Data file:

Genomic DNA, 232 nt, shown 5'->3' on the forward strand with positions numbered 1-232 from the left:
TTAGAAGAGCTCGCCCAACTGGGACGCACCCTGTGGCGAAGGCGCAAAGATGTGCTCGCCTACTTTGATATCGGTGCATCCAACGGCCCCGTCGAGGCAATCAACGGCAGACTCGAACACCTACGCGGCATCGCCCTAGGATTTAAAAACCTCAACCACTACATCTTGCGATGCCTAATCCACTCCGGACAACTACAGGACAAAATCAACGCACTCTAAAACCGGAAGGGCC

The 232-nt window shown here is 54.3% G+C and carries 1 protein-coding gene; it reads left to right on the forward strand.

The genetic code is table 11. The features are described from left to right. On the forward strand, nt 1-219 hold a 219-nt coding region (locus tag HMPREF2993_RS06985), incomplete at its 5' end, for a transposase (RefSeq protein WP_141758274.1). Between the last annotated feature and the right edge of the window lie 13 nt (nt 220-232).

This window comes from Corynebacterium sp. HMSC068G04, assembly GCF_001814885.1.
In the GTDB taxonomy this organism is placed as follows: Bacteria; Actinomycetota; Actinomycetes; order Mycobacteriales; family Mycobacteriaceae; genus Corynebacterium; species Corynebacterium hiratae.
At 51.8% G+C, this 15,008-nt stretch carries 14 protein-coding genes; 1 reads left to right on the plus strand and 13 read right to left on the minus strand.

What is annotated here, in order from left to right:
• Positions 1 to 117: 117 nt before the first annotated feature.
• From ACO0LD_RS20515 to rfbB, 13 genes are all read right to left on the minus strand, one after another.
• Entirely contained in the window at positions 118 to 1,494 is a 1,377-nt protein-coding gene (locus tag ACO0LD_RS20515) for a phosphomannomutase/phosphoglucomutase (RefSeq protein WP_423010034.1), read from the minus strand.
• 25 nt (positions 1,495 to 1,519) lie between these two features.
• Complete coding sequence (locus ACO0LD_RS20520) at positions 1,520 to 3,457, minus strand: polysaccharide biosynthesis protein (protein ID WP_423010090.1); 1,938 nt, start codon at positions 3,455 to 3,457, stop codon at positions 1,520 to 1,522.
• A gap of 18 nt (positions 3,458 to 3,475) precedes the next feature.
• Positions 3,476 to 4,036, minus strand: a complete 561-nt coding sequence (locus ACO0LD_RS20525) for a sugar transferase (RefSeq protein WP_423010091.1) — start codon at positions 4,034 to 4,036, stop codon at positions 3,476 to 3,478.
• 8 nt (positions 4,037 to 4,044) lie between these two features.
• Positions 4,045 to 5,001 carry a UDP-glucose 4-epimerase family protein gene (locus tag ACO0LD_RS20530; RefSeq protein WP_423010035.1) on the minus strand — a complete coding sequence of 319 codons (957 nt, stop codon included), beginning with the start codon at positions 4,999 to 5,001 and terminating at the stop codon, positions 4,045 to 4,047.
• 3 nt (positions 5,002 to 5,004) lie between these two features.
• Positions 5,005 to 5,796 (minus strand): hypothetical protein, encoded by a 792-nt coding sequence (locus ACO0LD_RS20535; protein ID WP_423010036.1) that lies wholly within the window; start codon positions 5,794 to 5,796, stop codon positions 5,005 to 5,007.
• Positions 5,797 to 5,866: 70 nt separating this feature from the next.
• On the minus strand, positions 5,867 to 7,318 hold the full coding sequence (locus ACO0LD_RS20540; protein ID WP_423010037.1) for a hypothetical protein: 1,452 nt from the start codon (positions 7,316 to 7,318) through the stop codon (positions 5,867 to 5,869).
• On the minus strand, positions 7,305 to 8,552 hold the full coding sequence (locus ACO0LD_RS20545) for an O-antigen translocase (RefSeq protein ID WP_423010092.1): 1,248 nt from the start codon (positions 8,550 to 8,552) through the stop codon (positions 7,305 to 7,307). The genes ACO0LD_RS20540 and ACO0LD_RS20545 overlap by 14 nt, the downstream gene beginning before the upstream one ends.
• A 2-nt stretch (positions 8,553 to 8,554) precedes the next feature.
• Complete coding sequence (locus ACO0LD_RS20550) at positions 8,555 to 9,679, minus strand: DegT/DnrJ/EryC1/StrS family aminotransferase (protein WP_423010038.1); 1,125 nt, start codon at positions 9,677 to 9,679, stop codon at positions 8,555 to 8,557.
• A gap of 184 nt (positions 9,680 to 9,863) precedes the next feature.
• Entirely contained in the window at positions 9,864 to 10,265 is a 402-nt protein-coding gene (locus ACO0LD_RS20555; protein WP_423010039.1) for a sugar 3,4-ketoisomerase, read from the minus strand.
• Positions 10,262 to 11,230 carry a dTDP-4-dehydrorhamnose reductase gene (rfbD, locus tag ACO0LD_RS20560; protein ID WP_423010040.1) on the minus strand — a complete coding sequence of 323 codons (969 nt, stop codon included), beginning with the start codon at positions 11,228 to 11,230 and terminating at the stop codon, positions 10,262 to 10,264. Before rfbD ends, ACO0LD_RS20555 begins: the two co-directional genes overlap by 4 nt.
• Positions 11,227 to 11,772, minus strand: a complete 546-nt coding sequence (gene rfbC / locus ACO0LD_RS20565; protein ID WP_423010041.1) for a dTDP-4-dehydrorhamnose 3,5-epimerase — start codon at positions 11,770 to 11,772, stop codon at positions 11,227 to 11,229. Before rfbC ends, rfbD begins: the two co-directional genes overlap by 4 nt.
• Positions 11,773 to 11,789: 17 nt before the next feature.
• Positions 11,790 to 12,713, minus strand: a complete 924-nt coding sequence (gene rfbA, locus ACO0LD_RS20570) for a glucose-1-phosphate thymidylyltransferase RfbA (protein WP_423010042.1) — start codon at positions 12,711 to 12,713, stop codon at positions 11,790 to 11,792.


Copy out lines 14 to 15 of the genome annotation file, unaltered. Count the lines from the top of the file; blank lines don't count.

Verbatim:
• A gap of 18 nt (positions 3,458 to 3,475) precedes the next feature.
• Positions 3,476 to 4,036, minus strand: a complete 561-nt coding sequence (locus ACO0LD_RS20525) for a sugar transferase (RefSeq protein WP_423010091.1) — start codon at positions 4,034 to 4,036, stop codon at positions 3,476 to 3,478.